8. X-Men: First Class
  • A. D. Jameson is the author of five books, most recently I FIND YOUR LACK OF FAITH DISTURBING: STAR WARS AND THE TRIUMPH OF GEEK CULTURE and CINEMAPS: AN ATLAS OF 35 GREAT MOVIES (with artist Andrew DeGraff). Last May, he received his Ph.D. in Creative Writing from the Program for Writers at UIC.

18 thoughts on “A D & Jeremy Talk about Movies: Source Code, Moon, and Uncle Boonmee Who Can Recall His Past Lives

  1. I will check out “Joe’s” movies. Thanks. I love the first minutes of “Syndromes.”

    Whenever I see Kael bandied about, I think of Jonathan Rosenbaum (I know you two know him well). I think I just prefer his views on cinema to Kael’s (from the Solaris review):

    To me at least, the notion of spirituality in film has always been more than a little suspect. Filmmakers as diverse as Robert Bresson, Carl Dreyer, Leo McCarey, Kenji Mizoguchi, Yasujiro Ozu, Jean Renoir, Roberto Rossellini, and Michael Snow are frequently praised for their allegedly “transcendental” styles though it seems more appropriate to value them for qualities that suggest the opposites of spirituality and transcendence: the brute materiality of the worlds of Mizoguchi and Renoir, the physicality of McCarey and Ozu, the carnality in Bresson and Dreyer, the skepticism of Rossellini, the relentless mechanisms of Snow. If “pure” transcendence is what one is after, I’m afraid that even the more bogus spirituality of Disney, De Mille, and Spielberg may come closer to the mark.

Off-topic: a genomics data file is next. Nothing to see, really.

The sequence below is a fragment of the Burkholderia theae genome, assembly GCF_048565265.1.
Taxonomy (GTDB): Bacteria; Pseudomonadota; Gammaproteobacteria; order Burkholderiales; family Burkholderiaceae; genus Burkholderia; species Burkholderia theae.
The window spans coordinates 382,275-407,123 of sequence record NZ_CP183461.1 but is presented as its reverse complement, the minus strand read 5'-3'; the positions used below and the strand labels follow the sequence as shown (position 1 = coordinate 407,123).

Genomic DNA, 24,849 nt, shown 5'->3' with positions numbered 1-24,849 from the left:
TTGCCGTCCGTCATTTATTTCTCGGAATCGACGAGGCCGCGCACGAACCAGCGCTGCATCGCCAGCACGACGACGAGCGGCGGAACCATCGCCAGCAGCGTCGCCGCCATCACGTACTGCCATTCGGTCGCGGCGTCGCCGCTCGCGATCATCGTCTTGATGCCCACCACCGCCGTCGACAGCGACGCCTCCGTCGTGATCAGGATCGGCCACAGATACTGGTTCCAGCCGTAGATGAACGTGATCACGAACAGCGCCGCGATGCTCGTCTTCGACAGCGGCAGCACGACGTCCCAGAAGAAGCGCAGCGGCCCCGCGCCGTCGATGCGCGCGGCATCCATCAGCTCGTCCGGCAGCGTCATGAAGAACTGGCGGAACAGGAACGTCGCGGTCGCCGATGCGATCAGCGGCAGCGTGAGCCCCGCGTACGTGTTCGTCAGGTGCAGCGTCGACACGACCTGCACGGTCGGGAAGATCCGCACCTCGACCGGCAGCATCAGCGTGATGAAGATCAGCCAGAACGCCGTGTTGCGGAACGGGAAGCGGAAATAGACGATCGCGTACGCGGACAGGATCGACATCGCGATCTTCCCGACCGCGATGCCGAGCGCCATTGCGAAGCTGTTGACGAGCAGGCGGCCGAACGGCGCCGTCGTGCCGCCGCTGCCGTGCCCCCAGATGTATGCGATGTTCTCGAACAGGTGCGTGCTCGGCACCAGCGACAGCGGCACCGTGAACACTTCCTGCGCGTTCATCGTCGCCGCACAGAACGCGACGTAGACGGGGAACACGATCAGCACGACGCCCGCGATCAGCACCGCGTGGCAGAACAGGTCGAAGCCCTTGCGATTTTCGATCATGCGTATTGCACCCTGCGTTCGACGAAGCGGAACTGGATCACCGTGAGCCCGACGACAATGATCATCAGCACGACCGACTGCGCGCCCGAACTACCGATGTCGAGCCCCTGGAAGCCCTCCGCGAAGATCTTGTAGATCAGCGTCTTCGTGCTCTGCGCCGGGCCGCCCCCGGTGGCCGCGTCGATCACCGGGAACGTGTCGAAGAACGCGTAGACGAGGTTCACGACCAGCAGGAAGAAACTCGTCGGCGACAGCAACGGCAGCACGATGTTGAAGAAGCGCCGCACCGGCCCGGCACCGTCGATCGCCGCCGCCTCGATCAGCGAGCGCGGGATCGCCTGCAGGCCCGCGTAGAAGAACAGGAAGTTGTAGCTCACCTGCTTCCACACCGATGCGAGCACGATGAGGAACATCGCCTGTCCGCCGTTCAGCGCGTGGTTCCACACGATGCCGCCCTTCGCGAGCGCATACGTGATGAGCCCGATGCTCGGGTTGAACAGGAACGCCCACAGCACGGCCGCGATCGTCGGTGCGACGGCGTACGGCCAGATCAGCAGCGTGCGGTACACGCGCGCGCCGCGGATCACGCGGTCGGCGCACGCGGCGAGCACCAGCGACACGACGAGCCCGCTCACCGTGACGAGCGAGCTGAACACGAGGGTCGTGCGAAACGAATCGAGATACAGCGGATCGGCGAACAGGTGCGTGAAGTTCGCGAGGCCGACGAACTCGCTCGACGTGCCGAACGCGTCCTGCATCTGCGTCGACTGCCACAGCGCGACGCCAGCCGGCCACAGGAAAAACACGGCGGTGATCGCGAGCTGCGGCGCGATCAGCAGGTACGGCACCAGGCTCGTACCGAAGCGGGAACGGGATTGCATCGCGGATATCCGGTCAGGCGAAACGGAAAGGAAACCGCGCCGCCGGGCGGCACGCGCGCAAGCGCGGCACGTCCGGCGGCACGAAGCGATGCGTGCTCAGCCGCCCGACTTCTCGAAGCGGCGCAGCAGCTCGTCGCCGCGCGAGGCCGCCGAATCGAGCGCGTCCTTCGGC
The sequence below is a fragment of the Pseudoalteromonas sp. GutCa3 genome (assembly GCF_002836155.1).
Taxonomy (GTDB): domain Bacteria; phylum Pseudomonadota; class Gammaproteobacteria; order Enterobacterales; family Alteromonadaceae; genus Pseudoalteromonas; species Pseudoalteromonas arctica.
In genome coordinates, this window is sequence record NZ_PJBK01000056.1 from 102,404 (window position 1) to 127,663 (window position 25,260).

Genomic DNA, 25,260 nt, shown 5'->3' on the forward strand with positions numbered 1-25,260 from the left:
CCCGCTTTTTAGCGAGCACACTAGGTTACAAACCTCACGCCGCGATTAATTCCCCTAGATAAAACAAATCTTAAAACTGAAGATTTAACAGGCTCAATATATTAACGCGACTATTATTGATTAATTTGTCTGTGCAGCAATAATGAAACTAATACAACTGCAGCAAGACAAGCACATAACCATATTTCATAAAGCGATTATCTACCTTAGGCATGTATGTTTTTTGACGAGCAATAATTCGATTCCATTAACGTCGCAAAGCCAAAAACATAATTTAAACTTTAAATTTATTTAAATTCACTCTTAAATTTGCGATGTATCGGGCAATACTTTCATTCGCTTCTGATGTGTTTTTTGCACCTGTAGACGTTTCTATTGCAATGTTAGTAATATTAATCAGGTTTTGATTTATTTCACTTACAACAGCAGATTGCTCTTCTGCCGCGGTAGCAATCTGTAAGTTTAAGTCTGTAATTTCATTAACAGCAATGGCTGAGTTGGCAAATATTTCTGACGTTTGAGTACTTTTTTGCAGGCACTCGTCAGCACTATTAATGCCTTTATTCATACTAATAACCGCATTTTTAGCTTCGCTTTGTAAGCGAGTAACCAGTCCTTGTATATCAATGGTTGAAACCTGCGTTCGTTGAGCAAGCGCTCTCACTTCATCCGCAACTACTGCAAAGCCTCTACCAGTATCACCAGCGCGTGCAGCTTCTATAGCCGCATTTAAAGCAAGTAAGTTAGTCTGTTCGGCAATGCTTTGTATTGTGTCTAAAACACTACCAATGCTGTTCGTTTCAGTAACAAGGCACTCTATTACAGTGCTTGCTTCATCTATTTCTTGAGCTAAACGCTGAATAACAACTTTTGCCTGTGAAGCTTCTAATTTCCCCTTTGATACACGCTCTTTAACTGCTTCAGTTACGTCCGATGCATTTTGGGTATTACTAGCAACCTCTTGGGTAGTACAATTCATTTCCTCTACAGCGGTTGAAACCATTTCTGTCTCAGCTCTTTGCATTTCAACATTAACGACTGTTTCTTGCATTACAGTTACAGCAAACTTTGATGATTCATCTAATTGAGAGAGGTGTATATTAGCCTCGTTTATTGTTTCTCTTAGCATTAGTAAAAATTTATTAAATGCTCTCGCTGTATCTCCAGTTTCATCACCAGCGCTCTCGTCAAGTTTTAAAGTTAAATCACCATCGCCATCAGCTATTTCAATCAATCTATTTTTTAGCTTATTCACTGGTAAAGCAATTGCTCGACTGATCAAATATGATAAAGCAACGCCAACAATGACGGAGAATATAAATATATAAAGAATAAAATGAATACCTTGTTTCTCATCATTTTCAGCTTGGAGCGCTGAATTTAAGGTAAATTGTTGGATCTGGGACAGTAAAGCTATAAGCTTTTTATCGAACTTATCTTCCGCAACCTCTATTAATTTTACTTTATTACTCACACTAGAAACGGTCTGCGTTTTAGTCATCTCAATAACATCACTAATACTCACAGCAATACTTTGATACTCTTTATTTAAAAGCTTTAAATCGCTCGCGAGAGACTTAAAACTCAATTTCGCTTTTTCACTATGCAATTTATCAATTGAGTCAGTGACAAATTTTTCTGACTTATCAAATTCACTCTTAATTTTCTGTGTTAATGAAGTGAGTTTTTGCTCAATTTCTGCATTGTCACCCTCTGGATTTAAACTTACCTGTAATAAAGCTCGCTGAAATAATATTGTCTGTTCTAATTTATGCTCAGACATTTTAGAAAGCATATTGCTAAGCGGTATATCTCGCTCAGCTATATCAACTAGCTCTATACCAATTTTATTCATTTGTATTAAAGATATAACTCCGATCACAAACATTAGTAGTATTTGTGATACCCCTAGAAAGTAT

Check out the latest reviews he’s posted – Solaris, Malick films, etc.

    He’s reviewed more world cinema than Kael (to my knowledge she did not review any Tarkovsky or Bresson film in the NYer). Also, Kael’s devotion to DePalma is bewildering.

    Sometimes, I even like Stanley Kauffman.

    1. I adore Rosenbaum’s work; he’s undoubtedly been more of an influence on me, personally, than Kael has. (I’m pretty confident Jeremy would say the same.) And I agree with Jeremy (above) that there’s no excuse for Kael’s hatchet-job on Welles (arguably my favorite director of all time); her wrongheaded and mean-spirited attacks arguably made it harder for Welles to make films in his later career (and they certainly negatively shaped critical opinion of the man for many decades). (As it happens, I’m teaching a small film class this summer focused on Welles that will be examining his later career and the damage Kael did to it.)

      But that all said, Kael’s influence on film criticism is undeniably tremendous. It may be hard for us to remember now, but it wasn’t long ago that film wasn’t taken seriously all that seriously as an art form; Kael helped lay the foundation of the view that cinema is art. I know I owe her a large debt. (The thing about influences is: we often don’t get to pick them. Or always have them be people we like.)